My research bridges ecology, evolution, and genetics to examine mechanisms of how plants adapt to their environment.  My current major project is working with several other institutions investigating the genes underlying plant response to environmental stress, such as the stress of drought, low nutrients, flooding, salt, and other agriculturally important environmental factors. A better understanding of plant stress response is essential for our ability to continue producing food for an increasing human population and as the climate changes.

Teachers working with me in the summer would be part of our team studying drought effects on sunflower. Most of the work is outside in an agricultural field in Ellensburg, WA. Duties would include working with the rest of the team, planting, collecting data, and maintaining the field.  Please contact me for more information.


Name: Anthony Diaz, Department Chair and Professor, Chemistry
Email: Anthony.diaz@cwu.edu
Web: https://www.cwu.edu/chemistry/anthony-diaz
Phone: 509-925-2818

My research involves the study of electron-hole (e-h) pair transport and trapping in doped luminescent materials under vacuum ultraviolet (VUV) excitation. Excitation by VUV radiation leads to the formation of an e-h pair in the host. In order for luminescence to occur this e-h pair must be trapped by the rare earth dopant. However, the electron may also be trapped by bulk killers (impurities or defects), or it may be lost to surface states. The purpose of our research is to quantify the fate of the e-h pair after absorption of a VUV photon takes place.

Developing a detailed understanding of electron transport processes in solids is important to a wide variety of fields within materials science, including the development of display and lighting materials, dye-sensitized solar cells and transparent conductors.  Functioning devices based on these technologies often require the transport of electrons through an oxide insulator. Although a fairly large number of useful materials have been developed for these applications, relatively little is known about the fundamental factors governing these processes.


Name: Kristina Ernest, Professor, Biology
Email: ernestk@cwu.edu
Web: http://www.cwu.edu/biology/biology-faculty
Phone: 509-925-2805

As a community ecologist, I am interested in the ways in which species interact with one another. My research program involves various aspects of plant-herbivore interactions. Past projects have investigated effects of herbivores on plants (e.g., balsamroot), herbivore selection of plant individuals, plant responses to herbivores, and overall levels of herbivory in forest canopies. I am also interested in research on dwarf mistletoe in central Washington. Students could work in the field or lab on topics associated with my research or devise (with my assistance) projects of their own interest in community ecology. Potential topics include effects of beavers on the trees they consume, the food-caching behavior of mountain beavers, effects of pocket gophers on shrub steppe plant communities, and interactions between willows and gall-forming sawflies.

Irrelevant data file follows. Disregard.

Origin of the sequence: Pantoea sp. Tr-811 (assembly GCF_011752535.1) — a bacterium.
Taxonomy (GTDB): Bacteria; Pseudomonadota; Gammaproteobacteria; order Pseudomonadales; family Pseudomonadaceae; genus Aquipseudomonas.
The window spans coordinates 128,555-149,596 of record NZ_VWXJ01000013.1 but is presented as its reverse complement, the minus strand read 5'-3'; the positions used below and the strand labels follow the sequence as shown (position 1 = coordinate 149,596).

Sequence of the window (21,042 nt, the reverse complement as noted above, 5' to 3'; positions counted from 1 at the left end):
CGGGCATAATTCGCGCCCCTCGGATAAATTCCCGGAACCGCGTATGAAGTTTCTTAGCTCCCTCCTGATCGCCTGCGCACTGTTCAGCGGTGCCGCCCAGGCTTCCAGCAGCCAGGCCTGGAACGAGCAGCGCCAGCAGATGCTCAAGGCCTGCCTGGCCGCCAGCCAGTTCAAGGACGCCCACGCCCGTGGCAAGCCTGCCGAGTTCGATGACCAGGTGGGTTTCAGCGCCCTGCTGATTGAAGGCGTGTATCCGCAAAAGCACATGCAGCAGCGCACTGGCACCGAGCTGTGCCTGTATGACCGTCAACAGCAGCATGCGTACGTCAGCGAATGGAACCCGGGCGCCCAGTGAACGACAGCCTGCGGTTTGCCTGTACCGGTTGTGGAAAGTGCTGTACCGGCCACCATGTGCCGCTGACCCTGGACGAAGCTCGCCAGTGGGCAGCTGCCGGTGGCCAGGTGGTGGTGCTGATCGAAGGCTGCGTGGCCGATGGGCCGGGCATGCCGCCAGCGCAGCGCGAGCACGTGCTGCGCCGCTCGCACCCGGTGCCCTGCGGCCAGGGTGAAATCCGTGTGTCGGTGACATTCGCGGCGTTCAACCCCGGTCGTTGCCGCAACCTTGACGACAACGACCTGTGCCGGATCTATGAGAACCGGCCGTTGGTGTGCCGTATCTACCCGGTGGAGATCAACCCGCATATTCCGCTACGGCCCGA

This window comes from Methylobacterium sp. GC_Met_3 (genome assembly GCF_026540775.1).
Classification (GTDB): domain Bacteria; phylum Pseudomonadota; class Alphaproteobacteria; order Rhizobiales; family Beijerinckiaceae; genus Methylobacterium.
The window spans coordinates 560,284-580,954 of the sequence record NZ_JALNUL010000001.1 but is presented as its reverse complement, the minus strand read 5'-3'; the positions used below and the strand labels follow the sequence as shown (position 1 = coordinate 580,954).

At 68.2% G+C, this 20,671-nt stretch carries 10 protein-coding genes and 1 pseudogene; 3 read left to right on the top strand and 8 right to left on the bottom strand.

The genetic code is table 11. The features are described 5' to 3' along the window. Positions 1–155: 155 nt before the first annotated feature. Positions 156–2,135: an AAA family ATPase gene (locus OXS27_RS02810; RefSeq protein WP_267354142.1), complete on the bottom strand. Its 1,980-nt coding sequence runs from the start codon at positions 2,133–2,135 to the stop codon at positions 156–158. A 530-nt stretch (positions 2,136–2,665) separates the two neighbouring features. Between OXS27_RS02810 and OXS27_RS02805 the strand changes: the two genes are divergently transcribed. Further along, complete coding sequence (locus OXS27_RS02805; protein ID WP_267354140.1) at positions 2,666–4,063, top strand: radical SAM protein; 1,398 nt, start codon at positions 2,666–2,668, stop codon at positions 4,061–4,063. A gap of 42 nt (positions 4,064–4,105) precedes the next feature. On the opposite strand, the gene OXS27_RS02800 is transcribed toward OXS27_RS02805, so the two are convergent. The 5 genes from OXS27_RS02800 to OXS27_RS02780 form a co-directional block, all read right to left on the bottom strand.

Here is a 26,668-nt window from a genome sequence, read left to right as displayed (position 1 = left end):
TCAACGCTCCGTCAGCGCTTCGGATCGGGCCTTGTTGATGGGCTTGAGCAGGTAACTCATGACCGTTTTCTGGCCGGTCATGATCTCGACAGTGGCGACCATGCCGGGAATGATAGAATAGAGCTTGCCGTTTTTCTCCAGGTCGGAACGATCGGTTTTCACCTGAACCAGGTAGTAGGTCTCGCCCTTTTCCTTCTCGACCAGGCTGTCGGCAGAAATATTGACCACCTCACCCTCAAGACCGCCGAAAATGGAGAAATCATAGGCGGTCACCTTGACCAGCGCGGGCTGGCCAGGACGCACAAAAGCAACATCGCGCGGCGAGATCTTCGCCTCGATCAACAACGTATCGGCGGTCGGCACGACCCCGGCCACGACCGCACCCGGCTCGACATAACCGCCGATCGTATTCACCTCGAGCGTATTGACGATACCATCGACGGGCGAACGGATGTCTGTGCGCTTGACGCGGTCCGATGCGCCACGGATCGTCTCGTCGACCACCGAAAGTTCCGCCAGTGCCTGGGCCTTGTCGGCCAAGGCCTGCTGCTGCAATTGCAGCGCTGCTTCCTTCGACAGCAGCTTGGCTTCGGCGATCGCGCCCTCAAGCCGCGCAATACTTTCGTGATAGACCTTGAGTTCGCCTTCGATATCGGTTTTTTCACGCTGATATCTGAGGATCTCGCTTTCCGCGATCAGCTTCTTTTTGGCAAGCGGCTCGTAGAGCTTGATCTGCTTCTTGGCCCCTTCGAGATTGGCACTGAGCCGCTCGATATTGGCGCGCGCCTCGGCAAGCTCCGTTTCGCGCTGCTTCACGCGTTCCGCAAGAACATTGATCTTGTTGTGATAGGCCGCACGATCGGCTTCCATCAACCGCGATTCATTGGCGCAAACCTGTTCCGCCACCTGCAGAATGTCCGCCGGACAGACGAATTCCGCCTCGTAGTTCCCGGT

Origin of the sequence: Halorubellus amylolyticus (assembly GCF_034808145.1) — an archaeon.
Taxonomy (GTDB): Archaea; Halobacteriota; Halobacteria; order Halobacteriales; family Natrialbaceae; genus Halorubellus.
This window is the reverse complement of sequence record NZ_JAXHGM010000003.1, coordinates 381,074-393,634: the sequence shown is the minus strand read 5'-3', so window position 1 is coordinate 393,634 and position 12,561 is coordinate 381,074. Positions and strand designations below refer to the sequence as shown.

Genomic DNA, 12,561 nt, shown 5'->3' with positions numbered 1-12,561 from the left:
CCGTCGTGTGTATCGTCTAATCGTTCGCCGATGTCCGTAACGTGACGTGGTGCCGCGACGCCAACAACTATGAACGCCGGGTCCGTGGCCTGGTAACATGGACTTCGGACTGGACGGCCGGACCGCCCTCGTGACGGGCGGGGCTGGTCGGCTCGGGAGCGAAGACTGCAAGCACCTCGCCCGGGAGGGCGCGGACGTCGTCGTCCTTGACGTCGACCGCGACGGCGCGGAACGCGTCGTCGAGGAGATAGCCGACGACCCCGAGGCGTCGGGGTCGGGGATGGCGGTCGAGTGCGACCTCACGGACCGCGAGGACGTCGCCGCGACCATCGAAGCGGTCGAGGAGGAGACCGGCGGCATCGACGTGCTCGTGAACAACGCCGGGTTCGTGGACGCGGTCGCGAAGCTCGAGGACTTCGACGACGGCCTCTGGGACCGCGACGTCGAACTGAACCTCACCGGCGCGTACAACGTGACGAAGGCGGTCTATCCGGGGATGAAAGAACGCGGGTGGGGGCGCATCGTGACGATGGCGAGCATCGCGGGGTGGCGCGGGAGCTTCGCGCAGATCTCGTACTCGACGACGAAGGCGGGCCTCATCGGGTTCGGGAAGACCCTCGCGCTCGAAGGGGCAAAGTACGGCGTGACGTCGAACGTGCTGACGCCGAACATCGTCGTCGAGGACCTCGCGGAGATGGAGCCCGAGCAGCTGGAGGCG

Name: Levente Fabry-Asztalos, Professor, Chemistry
Email: Levente.fabry-asztalos@cwu.edu
Web: https://www.cwu.edu/chemistry/levente-fabry-asztalos
Phone: 509-925-2887

My research group is interested in addressing biologically and medically important questions. The focal point of our research is the design and synthesis of small molecule inhibitor scaffolds against therapeutically important enzymes. Our goal is to find orally active inhibitors that could become lead compounds for further drug discovery. During this process, we are developing new and improving already known synthetic chemistry methodologies. To achieve our goals we use all the modern tools of medicinal chemistry and organic synthesis. We are developing inhibitor scaffolds against enzymes responsible for the proliferation of disease states such as HIV/AIDS, cancer, and malaria.

Also, as a joint research effort with a computer science group we develop and extensively test new molecular modeling and computational chemistry techniques. This endeavor centers on molecular modeling, as well as computational intelligence techniques, which include neural networks, fuzzy systems, evolutionary computation, and biology inspired computational models.


Name: Paul James, Professor, Biology
Email: jamesp@cwu.edu
Web: http://www.cwu.edu/biology/biology-faculty
Phone: 509-925-1895

My research interests include stream ecology and fish biology. I have ongoing projects involving studies of the population dynamics and spawning behavior of trout and salmon. I am also interested in having students work with me on field studies that involve the habitat preference and home range size of stream fishes. In addition to projects on fishes, I am interested in the ecology of aquatic invertebrates such as insects and zooplankton that inhabit local streams and lakes.


Name: Anne Johansen, Professor, Chemistry
Email: anne.johansen@cwu.edu
Web: https://www.cwu.edu/chemistry/anne-johansen
Phone: 509-925-2164

My students and I are currently working on three funded project that focus on different aspects of atmospheric chemistry: